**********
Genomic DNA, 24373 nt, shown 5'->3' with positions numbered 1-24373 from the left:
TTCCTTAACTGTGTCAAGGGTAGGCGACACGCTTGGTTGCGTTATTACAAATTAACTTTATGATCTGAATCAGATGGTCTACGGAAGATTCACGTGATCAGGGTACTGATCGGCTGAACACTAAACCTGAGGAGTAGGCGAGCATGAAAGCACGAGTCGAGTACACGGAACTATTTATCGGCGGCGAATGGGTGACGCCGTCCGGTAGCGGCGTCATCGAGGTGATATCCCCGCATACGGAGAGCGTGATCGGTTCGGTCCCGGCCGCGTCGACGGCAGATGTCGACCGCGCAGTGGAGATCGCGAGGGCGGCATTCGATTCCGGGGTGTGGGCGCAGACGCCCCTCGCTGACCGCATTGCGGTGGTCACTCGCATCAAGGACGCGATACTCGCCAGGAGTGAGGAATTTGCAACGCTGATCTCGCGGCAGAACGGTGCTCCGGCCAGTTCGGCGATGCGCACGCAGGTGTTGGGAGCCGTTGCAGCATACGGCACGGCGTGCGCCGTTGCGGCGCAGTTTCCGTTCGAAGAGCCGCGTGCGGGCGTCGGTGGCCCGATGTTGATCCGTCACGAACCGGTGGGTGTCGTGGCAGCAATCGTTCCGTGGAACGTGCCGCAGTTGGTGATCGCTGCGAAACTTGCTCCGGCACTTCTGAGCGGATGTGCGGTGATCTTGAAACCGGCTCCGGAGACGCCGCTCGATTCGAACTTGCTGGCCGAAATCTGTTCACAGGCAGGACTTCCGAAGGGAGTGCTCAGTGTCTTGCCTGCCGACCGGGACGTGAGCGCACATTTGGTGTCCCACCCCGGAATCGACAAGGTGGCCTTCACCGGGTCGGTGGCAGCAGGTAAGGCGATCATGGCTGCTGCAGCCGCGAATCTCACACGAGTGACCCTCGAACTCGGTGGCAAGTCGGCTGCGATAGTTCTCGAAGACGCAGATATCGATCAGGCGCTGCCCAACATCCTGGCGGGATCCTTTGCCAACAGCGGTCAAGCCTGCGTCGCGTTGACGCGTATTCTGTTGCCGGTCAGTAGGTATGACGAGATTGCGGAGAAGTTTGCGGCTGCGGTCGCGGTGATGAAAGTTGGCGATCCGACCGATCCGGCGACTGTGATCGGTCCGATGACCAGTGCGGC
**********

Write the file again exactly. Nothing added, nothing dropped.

Genomic DNA, 24373 nt, shown 5'->3' with positions numbered 1-24373 from the left:
TTCCTTAACTGTGTCAAGGGTAGGCGACACGCTTGGTTGCGTTATTACAAATTAACTTTATGATCTGAATCAGATGGTCTACGGAAGATTCACGTGATCAGGGTACTGATCGGCTGAACACTAAACCTGAGGAGTAGGCGAGCATGAAAGCACGAGTCGAGTACACGGAACTATTTATCGGCGGCGAATGGGTGACGCCGTCCGGTAGCGGCGTCATCGAGGTGATATCCCCGCATACGGAGAGCGTGATCGGTTCGGTCCCGGCCGCGTCGACGGCAGATGTCGACCGCGCAGTGGAGATCGCGAGGGCGGCATTCGATTCCGGGGTGTGGGCGCAGACGCCCCTCGCTGACCGCATTGCGGTGGTCACTCGCATCAAGGACGCGATACTCGCCAGGAGTGAGGAATTTGCAACGCTGATCTCGCGGCAGAACGGTGCTCCGGCCAGTTCGGCGATGCGCACGCAGGTGTTGGGAGCCGTTGCAGCATACGGCACGGCGTGCGCCGTTGCGGCGCAGTTTCCGTTCGAAGAGCCGCGTGCGGGCGTCGGTGGCCCGATGTTGATCCGTCACGAACCGGTGGGTGTCGTGGCAGCAATCGTTCCGTGGAACGTGCCGCAGTTGGTGATCGCTGCGAAACTTGCTCCGGCACTTCTGAGCGGATGTGCGGTGATCTTGAAACCGGCTCCGGAGACGCCGCTCGATTCGAACTTGCTGGCCGAAATCTGTTCACAGGCAGGACTTCCGAAGGGAGTGCTCAGTGTCTTGCCTGCCGACCGGGACGTGAGCGCACATTTGGTGTCCCACCCCGGAATCGACAAGGTGGCCTTCACCGGGTCGGTGGCAGCAGGTAAGGCGATCATGGCTGCTGCAGCCGCGAATCTCACACGAGTGACCCTCGAACTCGGTGGCAAGTCGGCTGCGATAGTTCTCGAAGACGCAGATATCGATCAGGCGCTGCCCAACATCCTGGCGGGATCCTTTGCCAACAGCGGTCAAGCCTGCGTCGCGTTGACGCGTATTCTGTTGCCGGTCAGTAGGTATGACGAGATTGCGGAGAAGTTTGCGGCTGCGGTCGCGGTGATGAAAGTTGGCGATCCGACCGATCCGGCGACTGTGATCGGTCCGATGACCAGTGCGGC